According to A Vigil for Lost Promise's sponsors page, Pease "is a self-appointed activist, mentoring proponent and prevention advocate focused on helping parents get a grip on the cloak of denial, and on helping teens break free from the bondage of underage drinking and substance abuse. He is the founder of the Amistad 53 Mentoring Program - currently being pilot tested in Stamford, Connecticut in partnership with Liberation Programs of Connecticut - and the Get a G.R.I.P. Foundation, working to inspire 'Greater Responsibility In Parenthood' by conducting workshops across the State." Sadly, he "lost his oldest son Dave to a heroin overdose at age 23 in 1997, and his middle son Casey in 2001, on his 24th birthday, to a car accident where alcohol played a role." You can read his testimony about his sons in his article "My Son Brian" published on the web site of The Partnership for a Drug-Free America.
Anyway, I'm of course not happy that Pease lost his sons to what clearly amounted to a vicious substance abuse problem. However, I don't really think Pease can blame society for what happened to his children. Liberalization and culture really weren't the direct problems in his case. The children had a problem. He confesses that he maybe didn't handle it as well as he should have, which is actually pretty courageous, but at the end of the day one of his sons was playing with heroine, not exactly equivalent to smoking a joint or drinking a beer, and the other got plastered and attempted to drive home.
But back to the New York Times article. Pease laments, "If there ever was a time to focus on the problem of underage drinking here in Connecticut, it's now, when teenagers are busy celebrating their final days of high school and the beginning of independence, in many cases by popping a cork or opening a bottle." Well, gee. It's kind of a long-accepted custom in western society to pop a cork of champaign to celebrate the passage into adulthood, which Pease carefully refers to as "independence" (because 18-year-olds who graduate from high school still aren't adults?). Pease's op-ed is full of the usually vague statistics about the "problem" of alcohol consumption:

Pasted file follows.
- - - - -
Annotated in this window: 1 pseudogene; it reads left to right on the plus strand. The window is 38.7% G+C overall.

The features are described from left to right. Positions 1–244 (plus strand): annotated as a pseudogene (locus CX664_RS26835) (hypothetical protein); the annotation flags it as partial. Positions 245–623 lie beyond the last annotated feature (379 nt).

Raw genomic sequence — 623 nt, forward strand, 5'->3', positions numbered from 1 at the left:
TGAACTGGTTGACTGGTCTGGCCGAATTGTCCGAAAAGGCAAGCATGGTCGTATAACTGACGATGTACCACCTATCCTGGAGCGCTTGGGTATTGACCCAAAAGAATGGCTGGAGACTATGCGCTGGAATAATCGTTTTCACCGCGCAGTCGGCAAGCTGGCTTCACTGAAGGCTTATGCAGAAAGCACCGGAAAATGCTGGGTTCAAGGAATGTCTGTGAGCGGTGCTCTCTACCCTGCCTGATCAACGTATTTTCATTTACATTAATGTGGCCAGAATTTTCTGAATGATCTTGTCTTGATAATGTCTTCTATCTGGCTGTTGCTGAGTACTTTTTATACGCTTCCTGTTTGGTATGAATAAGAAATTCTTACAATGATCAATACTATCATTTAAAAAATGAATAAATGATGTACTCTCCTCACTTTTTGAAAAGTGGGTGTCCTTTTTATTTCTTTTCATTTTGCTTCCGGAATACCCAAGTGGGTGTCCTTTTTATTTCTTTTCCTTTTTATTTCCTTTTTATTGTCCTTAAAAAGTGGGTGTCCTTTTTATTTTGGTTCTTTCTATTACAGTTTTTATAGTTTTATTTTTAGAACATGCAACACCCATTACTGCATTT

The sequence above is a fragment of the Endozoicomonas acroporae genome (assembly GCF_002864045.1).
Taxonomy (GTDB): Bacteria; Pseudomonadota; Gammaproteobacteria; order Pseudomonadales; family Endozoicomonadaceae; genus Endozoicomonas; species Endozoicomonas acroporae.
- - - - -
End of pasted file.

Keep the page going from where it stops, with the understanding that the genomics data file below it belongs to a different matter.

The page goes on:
- "Our teenagers are reporting a consumption of alcohol during the last 30 days that is 21 percent above the national average, yet a number of Connecticut parents and legislators resist putting more teeth into our local ordinances."
- "For too long, the country has focused on illicit drug abuse without giving alcohol abuse the attention it warrants. And yet according to the Substance Abuse and Mental Health Services Administration's 2004 National Survey on Drug Use and Health, of the 22.5 million Americans over the age of 12 who are substance-dependent, 15.2 million, or 67.6 percent, abuse alcohol, while only 3.9 million, or 17 percent, are primarily drug abusers."
- "When one considers that more than 95 percent of those 15.2 million alcohol abusers started drinking before they were 21 years old, it would seem logical that underage drinking would not only be our main focus, but that it would also get the bulk of our prevention spending."
- "While restricting access is important, studies have shown that programs that reduce drug and alcohol abuse focus on educating parents and teaching children about the dangers of drugs and alcohol."
- "Recent studies of adolescents' brain scans show that the consumption of alcohol by young adults can cause long-lasting damage, particularly in areas related to learning, memory and critical thinking."
The reason why alarmist screeds like this come about is because the authors of such claims are knee-jerk moralists. They act this way about alcohol and drugs, but not activities that don't carry a moral social stigma. For instance, according to NHTSA statistics in 2005, 43,200 died in car accidents. "Alcohol-related" deaths numbered 16,972. (It's important to remember that "alcohol-related" is also a very vague, misleading term. A sober driver hitting a drunk pedestrian is "alcohol-related.)
Cars are apparently killing more people thank drivers who drink. Heck, Mr. Pease's son died in an automobile-related accident. Why don't we make it more difficult to drive? Better yet, let's shoot for Automobile Prohibition!